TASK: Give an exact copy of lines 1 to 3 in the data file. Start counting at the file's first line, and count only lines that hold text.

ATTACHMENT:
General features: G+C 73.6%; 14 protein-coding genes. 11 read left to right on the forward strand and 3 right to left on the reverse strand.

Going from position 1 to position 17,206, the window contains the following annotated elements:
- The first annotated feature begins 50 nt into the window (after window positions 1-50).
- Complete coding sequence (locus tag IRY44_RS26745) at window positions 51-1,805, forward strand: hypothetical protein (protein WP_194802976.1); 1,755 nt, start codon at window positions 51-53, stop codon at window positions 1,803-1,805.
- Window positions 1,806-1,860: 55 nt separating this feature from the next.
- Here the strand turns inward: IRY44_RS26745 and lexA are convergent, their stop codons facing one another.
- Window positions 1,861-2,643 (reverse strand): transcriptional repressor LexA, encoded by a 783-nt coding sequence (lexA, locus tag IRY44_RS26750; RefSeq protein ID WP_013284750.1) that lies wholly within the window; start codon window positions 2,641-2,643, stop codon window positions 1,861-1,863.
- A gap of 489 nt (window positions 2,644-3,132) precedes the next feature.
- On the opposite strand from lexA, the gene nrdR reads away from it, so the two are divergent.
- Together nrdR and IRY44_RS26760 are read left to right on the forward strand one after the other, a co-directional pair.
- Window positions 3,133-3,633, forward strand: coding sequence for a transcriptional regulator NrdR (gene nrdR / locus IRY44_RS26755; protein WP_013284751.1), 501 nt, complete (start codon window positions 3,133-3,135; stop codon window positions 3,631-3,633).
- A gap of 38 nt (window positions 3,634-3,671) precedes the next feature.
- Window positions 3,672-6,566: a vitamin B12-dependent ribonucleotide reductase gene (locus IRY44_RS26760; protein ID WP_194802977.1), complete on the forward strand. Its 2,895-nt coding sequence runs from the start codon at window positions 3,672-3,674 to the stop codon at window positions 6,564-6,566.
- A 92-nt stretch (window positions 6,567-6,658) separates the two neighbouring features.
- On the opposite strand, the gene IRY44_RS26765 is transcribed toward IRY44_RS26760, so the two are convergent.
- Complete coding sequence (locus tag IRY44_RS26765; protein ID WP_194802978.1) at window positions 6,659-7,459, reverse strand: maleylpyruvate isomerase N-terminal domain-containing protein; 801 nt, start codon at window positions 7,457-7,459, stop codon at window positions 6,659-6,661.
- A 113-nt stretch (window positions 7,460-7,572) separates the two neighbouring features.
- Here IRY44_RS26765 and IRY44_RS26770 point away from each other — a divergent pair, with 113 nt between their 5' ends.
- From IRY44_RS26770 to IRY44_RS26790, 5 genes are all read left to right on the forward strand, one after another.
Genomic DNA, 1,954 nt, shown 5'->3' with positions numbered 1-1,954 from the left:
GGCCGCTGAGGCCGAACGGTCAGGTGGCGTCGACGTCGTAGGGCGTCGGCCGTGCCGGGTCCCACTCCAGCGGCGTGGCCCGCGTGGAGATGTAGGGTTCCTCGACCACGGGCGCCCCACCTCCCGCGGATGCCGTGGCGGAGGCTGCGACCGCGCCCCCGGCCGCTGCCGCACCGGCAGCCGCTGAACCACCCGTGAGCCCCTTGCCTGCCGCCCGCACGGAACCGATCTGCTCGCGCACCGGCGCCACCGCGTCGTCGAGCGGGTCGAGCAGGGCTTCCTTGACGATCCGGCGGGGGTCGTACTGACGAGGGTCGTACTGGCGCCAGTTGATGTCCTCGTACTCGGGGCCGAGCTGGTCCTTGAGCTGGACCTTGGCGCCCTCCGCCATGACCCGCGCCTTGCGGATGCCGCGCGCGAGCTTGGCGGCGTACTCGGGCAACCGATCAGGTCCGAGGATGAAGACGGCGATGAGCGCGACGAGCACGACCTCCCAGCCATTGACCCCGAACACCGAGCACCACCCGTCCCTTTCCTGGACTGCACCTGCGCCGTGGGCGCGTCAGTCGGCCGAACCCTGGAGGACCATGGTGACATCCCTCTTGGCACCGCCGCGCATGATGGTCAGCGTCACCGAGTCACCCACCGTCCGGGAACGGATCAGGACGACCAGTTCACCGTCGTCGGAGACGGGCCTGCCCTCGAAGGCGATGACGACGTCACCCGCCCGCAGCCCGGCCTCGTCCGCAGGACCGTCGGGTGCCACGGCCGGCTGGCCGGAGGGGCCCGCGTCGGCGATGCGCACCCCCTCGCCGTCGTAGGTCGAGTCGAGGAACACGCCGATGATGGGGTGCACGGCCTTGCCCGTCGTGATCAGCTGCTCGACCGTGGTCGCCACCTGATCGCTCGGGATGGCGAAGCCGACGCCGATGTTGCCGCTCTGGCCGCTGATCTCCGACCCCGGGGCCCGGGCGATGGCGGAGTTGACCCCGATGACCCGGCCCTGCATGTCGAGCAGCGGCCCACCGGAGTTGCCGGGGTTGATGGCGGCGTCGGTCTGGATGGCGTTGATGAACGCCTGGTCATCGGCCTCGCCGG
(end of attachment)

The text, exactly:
General features: G+C 73.6%; 14 protein-coding genes. 11 read left to right on the forward strand and 3 right to left on the reverse strand.

Going from position 1 to position 17,206, the window contains the following annotated elements:
- The first annotated feature begins 50 nt into the window (after window positions 1-50).